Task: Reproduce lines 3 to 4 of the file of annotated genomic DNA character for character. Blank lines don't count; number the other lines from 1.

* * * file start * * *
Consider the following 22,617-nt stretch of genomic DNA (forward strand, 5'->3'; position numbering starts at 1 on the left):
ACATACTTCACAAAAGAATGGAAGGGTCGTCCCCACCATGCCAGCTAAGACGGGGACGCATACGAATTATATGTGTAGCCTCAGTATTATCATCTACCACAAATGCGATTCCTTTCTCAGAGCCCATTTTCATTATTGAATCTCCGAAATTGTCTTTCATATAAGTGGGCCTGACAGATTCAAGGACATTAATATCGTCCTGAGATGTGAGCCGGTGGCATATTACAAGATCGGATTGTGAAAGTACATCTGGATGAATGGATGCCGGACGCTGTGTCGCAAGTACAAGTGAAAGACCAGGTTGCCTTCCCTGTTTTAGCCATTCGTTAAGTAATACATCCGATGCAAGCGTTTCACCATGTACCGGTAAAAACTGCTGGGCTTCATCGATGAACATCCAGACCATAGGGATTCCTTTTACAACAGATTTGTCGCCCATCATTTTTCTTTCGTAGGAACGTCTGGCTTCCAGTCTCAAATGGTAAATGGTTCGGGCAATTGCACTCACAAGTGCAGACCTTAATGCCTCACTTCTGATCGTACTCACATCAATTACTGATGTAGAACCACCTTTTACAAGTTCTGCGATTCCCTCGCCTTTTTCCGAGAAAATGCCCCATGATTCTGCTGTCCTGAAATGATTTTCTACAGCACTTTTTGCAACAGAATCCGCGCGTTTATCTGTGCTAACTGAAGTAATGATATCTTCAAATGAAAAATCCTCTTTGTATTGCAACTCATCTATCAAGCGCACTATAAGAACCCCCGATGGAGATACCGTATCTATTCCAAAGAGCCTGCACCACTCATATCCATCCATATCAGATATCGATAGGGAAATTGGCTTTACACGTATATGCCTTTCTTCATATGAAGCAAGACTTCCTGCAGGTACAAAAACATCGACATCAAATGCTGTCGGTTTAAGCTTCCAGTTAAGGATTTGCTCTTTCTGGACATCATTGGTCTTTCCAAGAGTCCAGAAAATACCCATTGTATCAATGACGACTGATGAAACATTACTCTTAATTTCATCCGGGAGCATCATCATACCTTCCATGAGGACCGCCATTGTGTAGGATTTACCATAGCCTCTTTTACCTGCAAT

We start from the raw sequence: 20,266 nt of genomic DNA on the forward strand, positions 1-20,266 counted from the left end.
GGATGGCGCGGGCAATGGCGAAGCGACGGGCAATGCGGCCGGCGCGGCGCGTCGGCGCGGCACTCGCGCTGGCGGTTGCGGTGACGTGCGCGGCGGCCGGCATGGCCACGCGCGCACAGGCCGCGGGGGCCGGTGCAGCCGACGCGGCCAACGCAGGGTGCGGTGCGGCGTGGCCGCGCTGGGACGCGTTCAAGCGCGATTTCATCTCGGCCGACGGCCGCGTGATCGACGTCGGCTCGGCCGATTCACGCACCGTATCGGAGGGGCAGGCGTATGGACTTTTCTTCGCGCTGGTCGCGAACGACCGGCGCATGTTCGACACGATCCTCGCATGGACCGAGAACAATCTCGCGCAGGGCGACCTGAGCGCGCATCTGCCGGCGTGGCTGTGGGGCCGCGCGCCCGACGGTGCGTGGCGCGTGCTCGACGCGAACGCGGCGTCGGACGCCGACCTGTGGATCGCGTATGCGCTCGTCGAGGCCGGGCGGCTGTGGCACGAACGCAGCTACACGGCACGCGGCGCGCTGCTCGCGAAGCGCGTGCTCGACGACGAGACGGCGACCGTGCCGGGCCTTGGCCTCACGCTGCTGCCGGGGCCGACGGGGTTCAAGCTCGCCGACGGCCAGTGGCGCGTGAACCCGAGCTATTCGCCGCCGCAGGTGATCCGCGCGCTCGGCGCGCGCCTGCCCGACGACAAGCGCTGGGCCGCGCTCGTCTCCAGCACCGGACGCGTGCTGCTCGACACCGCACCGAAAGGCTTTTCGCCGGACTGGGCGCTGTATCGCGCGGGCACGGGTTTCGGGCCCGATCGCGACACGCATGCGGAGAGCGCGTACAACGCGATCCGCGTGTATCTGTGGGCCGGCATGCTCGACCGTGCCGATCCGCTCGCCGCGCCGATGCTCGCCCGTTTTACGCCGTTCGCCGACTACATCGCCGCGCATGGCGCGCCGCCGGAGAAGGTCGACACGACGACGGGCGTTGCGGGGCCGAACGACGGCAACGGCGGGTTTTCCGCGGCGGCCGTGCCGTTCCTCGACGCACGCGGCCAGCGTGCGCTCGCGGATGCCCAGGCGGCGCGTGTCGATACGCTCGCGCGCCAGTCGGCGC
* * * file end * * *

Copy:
We start from the raw sequence: 20,266 nt of genomic DNA on the forward strand, positions 1-20,266 counted from the left end.
GGATGGCGCGGGCAATGGCGAAGCGACGGGCAATGCGGCCGGCGCGGCGCGTCGGCGCGGCACTCGCGCTGGCGGTTGCGGTGACGTGCGCGGCGGCCGGCATGGCCACGCGCGCACAGGCCGCGGGGGCCGGTGCAGCCGACGCGGCCAACGCAGGGTGCGGTGCGGCGTGGCCGCGCTGGGACGCGTTCAAGCGCGATTTCATCTCGGCCGACGGCCGCGTGATCGACGTCGGCTCGGCCGATTCACGCACCGTATCGGAGGGGCAGGCGTATGGACTTTTCTTCGCGCTGGTCGCGAACGACCGGCGCATGTTCGACACGATCCTCGCATGGACCGAGAACAATCTCGCGCAGGGCGACCTGAGCGCGCATCTGCCGGCGTGGCTGTGGGGCCGCGCGCCCGACGGTGCGTGGCGCGTGCTCGACGCGAACGCGGCGTCGGACGCCGACCTGTGGATCGCGTATGCGCTCGTCGAGGCCGGGCGGCTGTGGCACGAACGCAGCTACACGGCACGCGGCGCGCTGCTCGCGAAGCGCGTGCTCGACGACGAGACGGCGACCGTGCCGGGCCTTGGCCTCACGCTGCTGCCGGGGCCGACGGGGTTCAAGCTCGCCGACGGCCAGTGGCGCGTGAACCCGAGCTATTCGCCGCCGCAGGTGATCCGCGCGCTCGGCGCGCGCCTGCCCGACGACAAGCGCTGGGCCGCGCTCGTCTCCAGCACCGGACGCGTGCTGCTCGACACCGCACCGAAAGGCTTTTCGCCGGACTGGGCGCTGTATCGCGCGGGCACGGGTTTCGGGCCCGATCGCGACACGCATGCGGAGAGCGCGTACAACGCGATCCGCGTGTATCTGTGGGCCGGCATGCTCGACCGTGCCGATCCGCTCGCCGCGCCGATGCTCGCCCGTTTTACGCCGTTCGCCGACTACATCGCCGCGCATGGCGCGCCGCCGGAGAAGGTCGACACGACGACGGGCGTTGCGGGGCCGAACGACGGCAACGGCGGGTTTTCCGCGGCGGCCGTGCCGTTCCTCGACGCACGCGGCCAGCGTGCGCTCGCGGATGCCCAGGCGGCGCGTGTCGATACGCTCGCGCGCCAGTCGGCGC